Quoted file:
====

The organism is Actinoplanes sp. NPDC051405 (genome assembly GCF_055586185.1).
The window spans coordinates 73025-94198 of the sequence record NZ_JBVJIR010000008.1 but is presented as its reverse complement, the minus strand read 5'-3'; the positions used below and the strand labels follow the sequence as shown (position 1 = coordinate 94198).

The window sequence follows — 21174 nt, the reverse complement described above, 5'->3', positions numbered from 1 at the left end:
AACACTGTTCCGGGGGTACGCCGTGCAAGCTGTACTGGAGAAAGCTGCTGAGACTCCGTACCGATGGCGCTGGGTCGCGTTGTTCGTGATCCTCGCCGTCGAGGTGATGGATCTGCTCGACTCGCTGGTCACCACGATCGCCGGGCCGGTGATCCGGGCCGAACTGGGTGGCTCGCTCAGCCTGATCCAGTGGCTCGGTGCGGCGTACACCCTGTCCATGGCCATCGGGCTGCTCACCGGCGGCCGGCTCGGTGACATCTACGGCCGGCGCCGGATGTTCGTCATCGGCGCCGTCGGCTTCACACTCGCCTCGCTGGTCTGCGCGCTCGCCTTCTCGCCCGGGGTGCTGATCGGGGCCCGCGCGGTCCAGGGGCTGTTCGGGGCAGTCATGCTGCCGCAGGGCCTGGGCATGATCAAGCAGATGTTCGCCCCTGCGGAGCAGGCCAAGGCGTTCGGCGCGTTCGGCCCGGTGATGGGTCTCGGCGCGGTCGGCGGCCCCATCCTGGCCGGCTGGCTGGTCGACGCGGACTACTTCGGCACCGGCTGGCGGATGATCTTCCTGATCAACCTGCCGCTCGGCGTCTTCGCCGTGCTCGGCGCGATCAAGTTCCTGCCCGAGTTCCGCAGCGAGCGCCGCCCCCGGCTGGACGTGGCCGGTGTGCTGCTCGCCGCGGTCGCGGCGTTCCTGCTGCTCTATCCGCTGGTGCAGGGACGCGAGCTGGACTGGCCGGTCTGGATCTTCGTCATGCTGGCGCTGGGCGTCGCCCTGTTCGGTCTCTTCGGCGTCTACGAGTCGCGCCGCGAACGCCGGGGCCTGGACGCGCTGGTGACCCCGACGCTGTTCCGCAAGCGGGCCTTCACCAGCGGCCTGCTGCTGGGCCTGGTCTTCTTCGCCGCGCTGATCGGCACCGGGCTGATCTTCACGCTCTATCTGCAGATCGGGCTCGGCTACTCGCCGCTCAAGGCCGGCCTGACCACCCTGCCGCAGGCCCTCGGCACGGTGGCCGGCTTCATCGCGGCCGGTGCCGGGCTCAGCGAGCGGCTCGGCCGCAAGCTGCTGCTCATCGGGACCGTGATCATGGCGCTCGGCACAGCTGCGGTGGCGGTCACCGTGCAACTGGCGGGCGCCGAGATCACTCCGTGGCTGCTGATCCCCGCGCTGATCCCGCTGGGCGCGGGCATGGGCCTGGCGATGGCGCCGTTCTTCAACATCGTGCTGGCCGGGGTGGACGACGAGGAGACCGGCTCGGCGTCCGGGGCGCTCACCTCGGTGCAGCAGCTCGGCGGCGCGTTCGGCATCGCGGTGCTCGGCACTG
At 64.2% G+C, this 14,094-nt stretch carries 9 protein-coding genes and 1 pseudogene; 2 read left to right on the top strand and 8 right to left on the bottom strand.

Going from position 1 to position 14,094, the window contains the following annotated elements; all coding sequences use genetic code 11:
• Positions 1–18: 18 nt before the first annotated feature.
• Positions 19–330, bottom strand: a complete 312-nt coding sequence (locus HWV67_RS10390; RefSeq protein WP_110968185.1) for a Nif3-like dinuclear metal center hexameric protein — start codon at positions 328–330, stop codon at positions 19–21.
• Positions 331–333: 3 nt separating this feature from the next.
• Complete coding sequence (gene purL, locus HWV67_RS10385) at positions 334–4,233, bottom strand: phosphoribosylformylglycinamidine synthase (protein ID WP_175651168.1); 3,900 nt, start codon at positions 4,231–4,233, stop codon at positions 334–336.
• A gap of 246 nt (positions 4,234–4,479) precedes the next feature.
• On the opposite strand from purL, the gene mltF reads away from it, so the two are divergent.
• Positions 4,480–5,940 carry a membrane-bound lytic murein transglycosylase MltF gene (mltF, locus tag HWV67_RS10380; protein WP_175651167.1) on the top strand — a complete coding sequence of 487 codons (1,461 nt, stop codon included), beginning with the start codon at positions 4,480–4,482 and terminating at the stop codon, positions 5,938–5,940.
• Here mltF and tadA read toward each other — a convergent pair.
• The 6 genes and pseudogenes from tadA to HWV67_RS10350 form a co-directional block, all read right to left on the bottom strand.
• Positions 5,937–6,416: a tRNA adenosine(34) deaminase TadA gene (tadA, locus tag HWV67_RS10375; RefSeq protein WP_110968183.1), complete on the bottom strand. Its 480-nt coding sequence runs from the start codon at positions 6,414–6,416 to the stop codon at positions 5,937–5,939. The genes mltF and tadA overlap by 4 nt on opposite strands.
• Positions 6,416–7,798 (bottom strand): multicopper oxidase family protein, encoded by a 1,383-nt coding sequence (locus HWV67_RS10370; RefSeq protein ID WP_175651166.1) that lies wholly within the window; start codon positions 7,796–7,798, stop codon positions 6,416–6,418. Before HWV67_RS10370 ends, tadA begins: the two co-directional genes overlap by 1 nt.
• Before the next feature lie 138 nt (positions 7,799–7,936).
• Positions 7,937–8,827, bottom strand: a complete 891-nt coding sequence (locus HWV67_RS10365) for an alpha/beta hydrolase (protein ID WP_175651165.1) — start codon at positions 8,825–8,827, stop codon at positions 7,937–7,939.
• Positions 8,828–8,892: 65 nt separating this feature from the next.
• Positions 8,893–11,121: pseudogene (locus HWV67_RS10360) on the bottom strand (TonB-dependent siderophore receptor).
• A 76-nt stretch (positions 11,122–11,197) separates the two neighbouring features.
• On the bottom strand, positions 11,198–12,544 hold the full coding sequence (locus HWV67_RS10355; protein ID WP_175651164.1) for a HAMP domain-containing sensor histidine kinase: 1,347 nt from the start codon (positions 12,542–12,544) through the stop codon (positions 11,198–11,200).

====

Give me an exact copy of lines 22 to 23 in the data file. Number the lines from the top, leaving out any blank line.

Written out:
• A 76-nt stretch (positions 11,122–11,197) separates the two neighbouring features.
• On the bottom strand, positions 11,198–12,544 hold the full coding sequence (locus HWV67_RS10355; protein ID WP_175651164.1) for a HAMP domain-containing sensor histidine kinase: 1,347 nt from the start codon (positions 12,542–12,544) through the stop codon (positions 11,198–11,200).